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The Cinema of Ang LeeThe Other Side of the Screen$
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Whitney Crothers Dilley

Print publication date: 2014

Print ISBN-13: 9780231167734

Published to Columbia Scholarship Online: November 2015

DOI: 10.7312/columbia/9780231167734.001.0001

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Confucian Values and Cultural Displacement in Pushing Hands

Confucian Values and Cultural Displacement in Pushing Hands

Chapter:
(p.49) Three Confucian Values and Cultural Displacement in Pushing Hands
Source:
The Cinema of Ang Lee
Author(s):

Whitney Crothers Dilley

Publisher:
Columbia University Press
DOI:10.7312/columbia/9780231167734.003.0003

This chapter analyzes the movie Pushing Hands (1991). The narrative of Pushing Hands is concerned with cultural diversity arising from issues of Chinese diasporic identity. The film is an intimate study of the cultural tensions of the diaspora that at its essence deals with the confrontation between Chinese and Western culture. Lee is the child of two “mainlanders” who moved from China to Taiwan, displaced by the outcome of the Chinese civil war in 1949. His identity confusion was compounded by his move abroad to the United States in 1978 to pursue higher education. Like Lee's two other films, The Wedding Banquet and Eat Drink Man Woman, Pushing Hands explores the changing role of the Chinese father in a fast-paced, English-speaking world during the late twentieth century. Aside from its focus on Confucian filial piety, the film uses the tai chi concept of “Pushing Hands” as a very effective metaphor.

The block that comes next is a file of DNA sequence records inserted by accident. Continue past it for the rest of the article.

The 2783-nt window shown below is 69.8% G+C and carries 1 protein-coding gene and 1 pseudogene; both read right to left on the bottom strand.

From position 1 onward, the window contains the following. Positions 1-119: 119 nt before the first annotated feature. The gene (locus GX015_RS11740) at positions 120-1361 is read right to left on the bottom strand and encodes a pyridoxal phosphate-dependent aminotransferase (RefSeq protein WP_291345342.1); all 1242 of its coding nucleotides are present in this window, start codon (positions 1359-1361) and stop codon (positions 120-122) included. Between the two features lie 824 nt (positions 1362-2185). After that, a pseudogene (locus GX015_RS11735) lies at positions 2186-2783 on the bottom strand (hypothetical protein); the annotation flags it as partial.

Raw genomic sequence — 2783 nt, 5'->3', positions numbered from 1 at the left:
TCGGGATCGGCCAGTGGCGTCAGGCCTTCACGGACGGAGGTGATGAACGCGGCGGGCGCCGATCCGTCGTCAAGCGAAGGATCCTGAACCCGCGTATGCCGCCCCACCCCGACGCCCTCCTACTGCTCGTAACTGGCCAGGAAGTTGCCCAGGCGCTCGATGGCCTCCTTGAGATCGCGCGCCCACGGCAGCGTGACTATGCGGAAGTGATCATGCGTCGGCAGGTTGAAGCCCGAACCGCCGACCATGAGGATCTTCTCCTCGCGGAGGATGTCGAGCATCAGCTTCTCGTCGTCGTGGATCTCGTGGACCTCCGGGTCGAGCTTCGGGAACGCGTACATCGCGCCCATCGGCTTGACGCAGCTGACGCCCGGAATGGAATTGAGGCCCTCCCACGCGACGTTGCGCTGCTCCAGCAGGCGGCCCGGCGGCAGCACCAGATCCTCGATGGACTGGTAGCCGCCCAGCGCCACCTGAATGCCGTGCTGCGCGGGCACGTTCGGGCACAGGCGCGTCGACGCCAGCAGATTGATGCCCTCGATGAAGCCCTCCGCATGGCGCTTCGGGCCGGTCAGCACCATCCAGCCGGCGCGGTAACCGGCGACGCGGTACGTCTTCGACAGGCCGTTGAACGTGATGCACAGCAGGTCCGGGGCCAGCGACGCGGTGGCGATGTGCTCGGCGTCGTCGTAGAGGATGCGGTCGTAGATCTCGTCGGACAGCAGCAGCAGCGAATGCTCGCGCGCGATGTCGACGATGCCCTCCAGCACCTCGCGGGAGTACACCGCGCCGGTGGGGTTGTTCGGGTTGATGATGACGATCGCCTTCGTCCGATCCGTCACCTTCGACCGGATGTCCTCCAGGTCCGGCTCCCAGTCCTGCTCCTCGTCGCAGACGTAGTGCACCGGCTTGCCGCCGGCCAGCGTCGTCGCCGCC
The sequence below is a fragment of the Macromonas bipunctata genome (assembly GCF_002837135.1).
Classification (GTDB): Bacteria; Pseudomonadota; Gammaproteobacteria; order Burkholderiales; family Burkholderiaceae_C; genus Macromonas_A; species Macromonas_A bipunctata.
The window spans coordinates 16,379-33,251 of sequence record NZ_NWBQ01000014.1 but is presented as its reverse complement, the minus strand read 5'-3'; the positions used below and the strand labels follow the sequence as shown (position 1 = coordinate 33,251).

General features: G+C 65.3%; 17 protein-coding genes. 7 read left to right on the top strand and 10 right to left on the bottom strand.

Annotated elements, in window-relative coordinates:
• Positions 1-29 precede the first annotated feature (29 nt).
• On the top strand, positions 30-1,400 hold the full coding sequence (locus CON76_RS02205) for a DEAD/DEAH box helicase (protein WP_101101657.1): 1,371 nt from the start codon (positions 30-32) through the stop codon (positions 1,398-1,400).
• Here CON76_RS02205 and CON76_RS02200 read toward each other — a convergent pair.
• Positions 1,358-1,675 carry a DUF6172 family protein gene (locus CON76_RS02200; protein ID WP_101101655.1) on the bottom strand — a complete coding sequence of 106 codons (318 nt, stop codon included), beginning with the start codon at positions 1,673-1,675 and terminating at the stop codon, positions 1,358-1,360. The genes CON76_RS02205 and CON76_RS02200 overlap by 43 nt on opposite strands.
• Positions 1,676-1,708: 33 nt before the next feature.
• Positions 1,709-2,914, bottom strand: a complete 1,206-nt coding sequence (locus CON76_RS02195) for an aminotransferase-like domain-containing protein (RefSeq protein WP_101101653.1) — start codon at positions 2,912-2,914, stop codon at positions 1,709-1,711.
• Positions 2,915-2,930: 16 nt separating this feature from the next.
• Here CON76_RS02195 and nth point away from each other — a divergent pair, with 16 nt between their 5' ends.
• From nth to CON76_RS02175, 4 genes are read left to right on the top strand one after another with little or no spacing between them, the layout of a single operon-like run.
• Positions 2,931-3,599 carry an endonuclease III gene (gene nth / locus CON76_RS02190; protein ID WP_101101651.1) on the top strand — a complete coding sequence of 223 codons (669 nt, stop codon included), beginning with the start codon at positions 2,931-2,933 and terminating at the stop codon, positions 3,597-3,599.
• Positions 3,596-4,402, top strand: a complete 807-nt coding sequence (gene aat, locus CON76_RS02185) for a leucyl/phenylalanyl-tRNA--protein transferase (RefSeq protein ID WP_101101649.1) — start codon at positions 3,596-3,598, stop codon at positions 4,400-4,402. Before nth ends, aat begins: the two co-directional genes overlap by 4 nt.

Keywords:   Pushing Hands, cultural diversity, diaspora, Chinese culture, Western culture, Chinese father, filial piety, tai chi

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